Some time ago, when on assignment for this publication covering the launch of the then-new Audi A3 sedan, I wandered away from the pack and happened upon a flock of unicorns. They were spectacular, each a wondrous sight to behold: a pugnacious little A1 hatchback, an even-more-pugnacious A1 Quattro (just 333 made and bearing the signature of Stig Blomqvist) and a Nogaro Blue RS4 Avant.

It's the last that really frosts my keister – why in the seven hells don't we get fast Audi wagons over here any more?

It's not like there isn't any demand; any time either the standard sedan or a crossover is mentioned, there'll be an Audi fan or two raising their hand in the comments section: “I'd buy one!” But no, instead it's either the SQ5 – not a bad ride, but not quite the same thing – or the Allroad. Which is definitely not the same thing. At all.

Audi pretty much invented the hot wagon segment with the original RS2, a machine I'm lucky enough to have driven in a previous Final Drive. Relatively rare, it's the sort of thing that's always popping up in internet lists like Jalopnik's “10 Cars We'd Go To Prison For,” or what-have-you. Gents, you don't need to go to prison, you just need to visit Canada; our grey market rules mean you can stop dreaming and start importing.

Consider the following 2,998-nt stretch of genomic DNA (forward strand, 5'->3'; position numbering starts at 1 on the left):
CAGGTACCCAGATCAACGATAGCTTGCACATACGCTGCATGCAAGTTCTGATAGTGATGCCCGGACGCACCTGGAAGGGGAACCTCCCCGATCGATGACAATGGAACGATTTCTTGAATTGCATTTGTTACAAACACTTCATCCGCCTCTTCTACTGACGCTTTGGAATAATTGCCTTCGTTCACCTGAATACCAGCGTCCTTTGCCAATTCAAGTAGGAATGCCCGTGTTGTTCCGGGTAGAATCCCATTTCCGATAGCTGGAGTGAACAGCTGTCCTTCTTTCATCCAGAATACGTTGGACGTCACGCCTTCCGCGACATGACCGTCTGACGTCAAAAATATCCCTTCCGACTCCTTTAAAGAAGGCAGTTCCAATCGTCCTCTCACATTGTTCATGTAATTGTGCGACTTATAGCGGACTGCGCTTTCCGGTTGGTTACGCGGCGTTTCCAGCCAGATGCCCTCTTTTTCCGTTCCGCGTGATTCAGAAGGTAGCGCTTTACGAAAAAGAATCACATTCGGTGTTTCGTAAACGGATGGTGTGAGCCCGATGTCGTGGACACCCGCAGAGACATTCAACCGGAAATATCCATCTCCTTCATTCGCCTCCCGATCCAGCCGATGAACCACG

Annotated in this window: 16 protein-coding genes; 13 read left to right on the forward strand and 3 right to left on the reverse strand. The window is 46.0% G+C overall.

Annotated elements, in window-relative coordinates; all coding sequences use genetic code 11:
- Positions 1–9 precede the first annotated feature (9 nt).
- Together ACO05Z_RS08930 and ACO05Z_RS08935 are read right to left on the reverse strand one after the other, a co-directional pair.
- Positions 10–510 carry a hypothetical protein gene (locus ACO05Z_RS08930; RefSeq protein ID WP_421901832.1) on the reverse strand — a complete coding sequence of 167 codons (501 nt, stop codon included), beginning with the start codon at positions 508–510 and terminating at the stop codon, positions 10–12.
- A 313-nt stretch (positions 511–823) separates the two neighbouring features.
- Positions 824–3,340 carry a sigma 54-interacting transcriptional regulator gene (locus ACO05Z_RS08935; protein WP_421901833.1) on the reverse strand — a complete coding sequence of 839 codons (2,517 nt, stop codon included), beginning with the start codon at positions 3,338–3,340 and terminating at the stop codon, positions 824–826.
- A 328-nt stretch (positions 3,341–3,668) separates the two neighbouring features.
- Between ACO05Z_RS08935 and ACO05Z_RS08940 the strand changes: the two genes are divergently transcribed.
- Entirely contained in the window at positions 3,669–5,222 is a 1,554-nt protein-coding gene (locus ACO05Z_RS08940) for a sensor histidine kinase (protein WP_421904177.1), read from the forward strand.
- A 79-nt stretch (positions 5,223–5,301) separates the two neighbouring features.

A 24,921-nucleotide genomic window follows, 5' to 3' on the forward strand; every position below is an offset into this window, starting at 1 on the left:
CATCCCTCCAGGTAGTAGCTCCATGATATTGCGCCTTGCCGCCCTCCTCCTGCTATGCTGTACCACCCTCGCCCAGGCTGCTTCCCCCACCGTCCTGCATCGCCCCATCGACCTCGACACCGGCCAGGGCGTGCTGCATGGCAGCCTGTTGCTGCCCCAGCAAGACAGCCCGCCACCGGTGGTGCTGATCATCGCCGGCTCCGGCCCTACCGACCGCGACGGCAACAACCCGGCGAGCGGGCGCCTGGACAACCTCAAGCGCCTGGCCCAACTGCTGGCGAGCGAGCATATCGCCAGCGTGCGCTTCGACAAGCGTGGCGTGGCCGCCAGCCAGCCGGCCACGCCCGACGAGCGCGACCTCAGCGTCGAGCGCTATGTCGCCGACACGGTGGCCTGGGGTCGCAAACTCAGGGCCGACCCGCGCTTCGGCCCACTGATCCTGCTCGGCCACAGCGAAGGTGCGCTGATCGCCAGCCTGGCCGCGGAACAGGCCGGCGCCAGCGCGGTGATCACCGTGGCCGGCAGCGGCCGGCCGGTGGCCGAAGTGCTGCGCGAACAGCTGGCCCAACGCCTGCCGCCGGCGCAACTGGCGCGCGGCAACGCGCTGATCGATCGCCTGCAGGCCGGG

However, one-off importations aside, fans of the four-ring circus did actually have the option of buying a fast Audi wagon right off the shelf up until 2007. After that, the A6 could be optioned in an Avant with the supercharged V6 for at least a partially interesting drive, but what we've got here today is something a little more rare and exciting. It's a 2006 S4 Avant: all-wheel drive, hatchback practicality, V8 power, manual transmission.

Oh yes. That last part – you had my curiosity little Audi, but now you have my attention.

This one is a well-kept example that's just come through the doors at The Urban Garage, a small boutique-style dealership in the heart of West Vancouver. Pinched between Burrard inlet and the North Shore mountains, West Vancouver is a well-to-do community and their driveways often display this wealth. Toss a rock in any direction and you'll hit a Tesla Model S, but not before said rock has bounced off at least two Range Rovers.